Good morning, and welcome to the Essential California newsletter. It’s Friday, Jan. 7. I’m Gustavo Arellano, and I’m writing from Orange County.
I belong to a small genus within Southern California English-language journalism: the “Latino columnist.” Members can cover anything but tend to focus on Latino issues, not just because of all the great stories in our community but also to translate Latinos to readers, Latinos and not. Because whether we were just conquered by the United States in 1848 or have to explain why Latinos love to eat tamales during the holidays, we always seem to have to, you know?
Many credit the birth of the Latino-columnist genre to my predecessor, the martyred Rubén Salazar. But Pepe Arciga would have something to say about that.
I’ve encountered his name multiple times over the years on excavations through the L.A. Times’ ever-rich archives. He was an immigrant, a playwright, the public relations head for Radio KALI, the first all-Spanish radio station in Southern California, but Arciga also freelanced as an entertainment writer from the 1950s through the 1970s for The Times and its afternoon newspapers, the Mirror and Mirror News.
The Mexico City native specialized in the ongoings at the Million Dollar Theater, the legendary downtown L.A. venue that hosted the brightest stars in Latin music for decades. Among the Southern California debuts that Arciga reviewed: ranchera icon Javier Solís (whom Arciga described as a “nervous charro”), salsa legend Celia Cruz (“a singing bomb from turbulent Cuba”), and the recently departed Chente (“surely on his way to heights”).
But as I dug more into Arciga’s clips, I also realized he — not Salazar — was most likely the first English-language Latino columnist for a major newspaper in Southern California, if not the United States.
Twice a week for most of 1957, Arciga wrote the “Latin Holiday” column for the Mirror News. “In him,” a Feb. 27 story in the tabloid said in now-dated prose, “there’s a happy blend of cultures, the Latin and American, with Pepe cocking an old wise Latin eye on the contemporary Los Angeles scene and writing it in crackling, unique idiom.”
The story also said Arciga was moving his columna from “another paper.” That would’ve been the rival Herald-Express, where he had been working for a couple of years.
Arciga was a lively writer, more a talk-of-the-town compa than a chingón crusader like Salazar and many of the Latino columnists who followed. His column offers a fascinating snapshot of Latino life in Southern California in the late 1950s, a time when Mexican Americans were moving into the middle class and assimilating — and right before mass migration from Latin America coupled with radicalized youth upended Latino identity in the United States forever.
A typical Arciga dispatch had him hanging out at the Biltmore Hotel with comedic legend Cantinflas (“twitching merrily that microscopic mustache of his”) coupled with a plug for a lecture titled “The Sort of Education I’d Want for my Children and Grandchildren” held in East L.A. He’d write about a chat he had with pioneering Latino civil rights activist Dr. Hector P. García, then shout out some recent graduates from Roosevelt High in Boyle Heights who were doing good.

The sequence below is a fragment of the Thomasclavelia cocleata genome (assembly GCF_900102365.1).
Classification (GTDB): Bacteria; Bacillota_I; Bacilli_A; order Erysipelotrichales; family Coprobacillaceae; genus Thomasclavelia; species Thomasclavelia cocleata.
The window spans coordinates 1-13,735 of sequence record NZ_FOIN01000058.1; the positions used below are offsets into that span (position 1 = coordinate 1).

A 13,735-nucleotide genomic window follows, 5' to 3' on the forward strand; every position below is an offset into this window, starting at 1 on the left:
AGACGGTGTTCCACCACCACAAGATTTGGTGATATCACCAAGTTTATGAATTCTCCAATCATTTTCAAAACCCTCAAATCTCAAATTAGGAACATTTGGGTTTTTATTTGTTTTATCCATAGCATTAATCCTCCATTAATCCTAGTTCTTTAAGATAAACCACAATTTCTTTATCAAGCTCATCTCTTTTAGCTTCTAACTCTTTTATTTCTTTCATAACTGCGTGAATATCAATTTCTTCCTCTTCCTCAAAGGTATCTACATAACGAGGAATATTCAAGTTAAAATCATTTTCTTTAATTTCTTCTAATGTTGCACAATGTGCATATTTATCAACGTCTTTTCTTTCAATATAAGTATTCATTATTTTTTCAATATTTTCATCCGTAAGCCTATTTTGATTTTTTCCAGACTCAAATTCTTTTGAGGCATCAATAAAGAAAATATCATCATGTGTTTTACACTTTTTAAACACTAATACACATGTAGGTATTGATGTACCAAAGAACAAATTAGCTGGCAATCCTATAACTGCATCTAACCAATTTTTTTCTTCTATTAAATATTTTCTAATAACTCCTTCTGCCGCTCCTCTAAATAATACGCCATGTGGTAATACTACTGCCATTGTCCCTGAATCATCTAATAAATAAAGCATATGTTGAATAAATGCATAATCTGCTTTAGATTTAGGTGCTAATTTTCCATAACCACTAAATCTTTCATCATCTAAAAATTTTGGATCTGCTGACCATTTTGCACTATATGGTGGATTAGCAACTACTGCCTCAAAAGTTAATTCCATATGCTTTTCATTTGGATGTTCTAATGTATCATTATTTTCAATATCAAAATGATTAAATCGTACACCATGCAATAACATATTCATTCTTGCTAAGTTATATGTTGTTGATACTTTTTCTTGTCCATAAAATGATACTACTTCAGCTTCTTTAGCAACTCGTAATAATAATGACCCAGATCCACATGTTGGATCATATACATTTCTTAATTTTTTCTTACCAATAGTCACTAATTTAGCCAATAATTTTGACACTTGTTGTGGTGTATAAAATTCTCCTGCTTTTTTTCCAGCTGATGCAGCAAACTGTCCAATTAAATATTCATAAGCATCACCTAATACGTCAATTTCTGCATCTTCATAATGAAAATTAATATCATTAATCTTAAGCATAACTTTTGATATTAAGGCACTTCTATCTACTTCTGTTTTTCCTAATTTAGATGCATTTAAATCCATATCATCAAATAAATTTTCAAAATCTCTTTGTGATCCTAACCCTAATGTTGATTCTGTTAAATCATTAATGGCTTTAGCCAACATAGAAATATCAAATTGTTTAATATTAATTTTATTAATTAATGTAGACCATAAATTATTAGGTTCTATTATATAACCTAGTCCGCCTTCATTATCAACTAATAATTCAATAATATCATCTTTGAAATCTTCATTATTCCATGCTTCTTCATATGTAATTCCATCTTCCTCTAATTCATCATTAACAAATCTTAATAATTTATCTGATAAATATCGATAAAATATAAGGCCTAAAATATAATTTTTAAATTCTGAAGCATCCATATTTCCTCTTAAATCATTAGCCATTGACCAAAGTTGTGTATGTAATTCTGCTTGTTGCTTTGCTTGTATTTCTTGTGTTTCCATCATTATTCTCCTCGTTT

“Latin Holiday” ridiculed readers who took issue with its frequent use of Spanglish, explained the intricacies of bullfighting or the Virgen de Guadalupe, and decried the depiction of Mexican Americans as criminals on local television stations. And more often than not, Arciga took time to answer questions, polite and not, by readers about Mexican culture — just as I would decades later in my late, not-as-great ¡Ask a Mexican!
You can read some of Arciga’s columns online thanks to Larry Harnisch, an ex-Timesman who runs L.A. Daily Mirror, a site about L.A. history that he first started as a blog for The Times. Harnisch told me he was “thrilled” to republish Arciga, whom he had never heard of until starting his project. He places Arciga in the same league as the Mirror’s more famous columnists of the time: investigative reporter Paul Coates and slice-of-life specialist Matt Weinstock.
“Pepe was an absolute gift, because representation matters,” Harnisch said. “Representation mattered then, and it matters now.”
The run for “Latin Holiday” was short — the last edition was Nov. 6, 1957, with no hint that the column was ending other than a plug for Arciga’s show on Radio KALI. He wouldn’t appear in the Mirror News for two months, when he reviewed Amalia Mendoza at the Million Dollar. There was no mention of his previous column whatsoever.
And now, here’s what’s happening across California:
Note: Some of the sites we link to may limit the number of stories you can access without subscribing.
At-home COVID testing just got harder: L.A. County pauses program amid backlog. Thank God my wife made me buy a few in mid-December. Los Angeles Times
Cal State Long Beach joins growing number of colleges to delay in-person classes. Back to PowerPoint presentations we all go… Los Angeles Times